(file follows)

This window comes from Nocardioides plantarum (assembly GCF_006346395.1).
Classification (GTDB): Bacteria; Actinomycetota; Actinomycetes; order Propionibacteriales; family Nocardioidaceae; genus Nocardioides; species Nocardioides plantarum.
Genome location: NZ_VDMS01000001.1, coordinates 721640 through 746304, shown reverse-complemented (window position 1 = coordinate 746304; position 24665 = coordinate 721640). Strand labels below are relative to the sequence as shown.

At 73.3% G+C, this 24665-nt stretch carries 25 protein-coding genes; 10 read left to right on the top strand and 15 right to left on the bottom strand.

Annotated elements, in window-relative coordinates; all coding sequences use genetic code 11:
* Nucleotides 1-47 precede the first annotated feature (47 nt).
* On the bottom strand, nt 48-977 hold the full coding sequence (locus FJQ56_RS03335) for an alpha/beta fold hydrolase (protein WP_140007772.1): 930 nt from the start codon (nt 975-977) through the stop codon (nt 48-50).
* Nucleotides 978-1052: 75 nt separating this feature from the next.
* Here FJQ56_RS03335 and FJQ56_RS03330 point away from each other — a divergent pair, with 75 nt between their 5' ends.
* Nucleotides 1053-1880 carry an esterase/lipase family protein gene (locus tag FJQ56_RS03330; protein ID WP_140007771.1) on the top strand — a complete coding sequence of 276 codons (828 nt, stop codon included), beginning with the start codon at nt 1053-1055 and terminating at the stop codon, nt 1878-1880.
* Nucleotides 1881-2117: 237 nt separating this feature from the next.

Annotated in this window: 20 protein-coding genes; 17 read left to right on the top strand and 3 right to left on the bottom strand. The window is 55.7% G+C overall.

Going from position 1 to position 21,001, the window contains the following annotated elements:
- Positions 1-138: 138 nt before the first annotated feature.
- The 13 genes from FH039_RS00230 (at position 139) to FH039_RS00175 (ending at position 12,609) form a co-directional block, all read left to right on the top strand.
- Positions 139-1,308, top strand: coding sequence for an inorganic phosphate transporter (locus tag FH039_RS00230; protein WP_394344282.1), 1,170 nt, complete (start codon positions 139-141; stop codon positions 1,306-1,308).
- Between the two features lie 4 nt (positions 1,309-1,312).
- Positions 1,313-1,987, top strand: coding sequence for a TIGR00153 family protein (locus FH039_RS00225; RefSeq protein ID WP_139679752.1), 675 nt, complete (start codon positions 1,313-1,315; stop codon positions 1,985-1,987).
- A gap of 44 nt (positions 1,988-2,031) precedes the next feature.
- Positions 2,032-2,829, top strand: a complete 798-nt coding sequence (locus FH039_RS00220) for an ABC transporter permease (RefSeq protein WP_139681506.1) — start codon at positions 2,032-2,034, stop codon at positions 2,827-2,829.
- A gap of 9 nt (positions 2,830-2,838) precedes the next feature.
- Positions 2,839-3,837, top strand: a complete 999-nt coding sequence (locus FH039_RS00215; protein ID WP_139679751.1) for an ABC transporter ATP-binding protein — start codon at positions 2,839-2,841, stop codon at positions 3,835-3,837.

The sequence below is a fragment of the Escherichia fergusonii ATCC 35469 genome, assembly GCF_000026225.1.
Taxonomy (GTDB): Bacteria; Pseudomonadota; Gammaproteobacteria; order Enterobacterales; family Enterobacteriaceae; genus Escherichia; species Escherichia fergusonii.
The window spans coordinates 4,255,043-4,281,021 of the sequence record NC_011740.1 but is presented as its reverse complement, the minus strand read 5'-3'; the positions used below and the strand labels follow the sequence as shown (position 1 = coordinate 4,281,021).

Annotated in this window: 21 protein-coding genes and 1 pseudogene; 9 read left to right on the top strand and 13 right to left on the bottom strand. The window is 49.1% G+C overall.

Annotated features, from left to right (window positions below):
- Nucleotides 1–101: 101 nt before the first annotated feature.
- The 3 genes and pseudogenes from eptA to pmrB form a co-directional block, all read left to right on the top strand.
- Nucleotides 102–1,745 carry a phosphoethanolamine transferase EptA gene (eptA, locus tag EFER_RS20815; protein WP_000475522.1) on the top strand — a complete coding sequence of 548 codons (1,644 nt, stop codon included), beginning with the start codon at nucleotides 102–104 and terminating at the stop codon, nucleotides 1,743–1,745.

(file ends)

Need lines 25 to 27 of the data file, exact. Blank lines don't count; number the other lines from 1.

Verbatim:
The window spans coordinates 4,255,043-4,281,021 of the sequence record NC_011740.1 but is presented as its reverse complement, the minus strand read 5'-3'; the positions used below and the strand labels follow the sequence as shown (position 1 = coordinate 4,281,021).

Annotated in this window: 21 protein-coding genes and 1 pseudogene; 9 read left to right on the top strand and 13 right to left on the bottom strand. The window is 49.1% G+C overall.

Annotated features, from left to right (window positions below):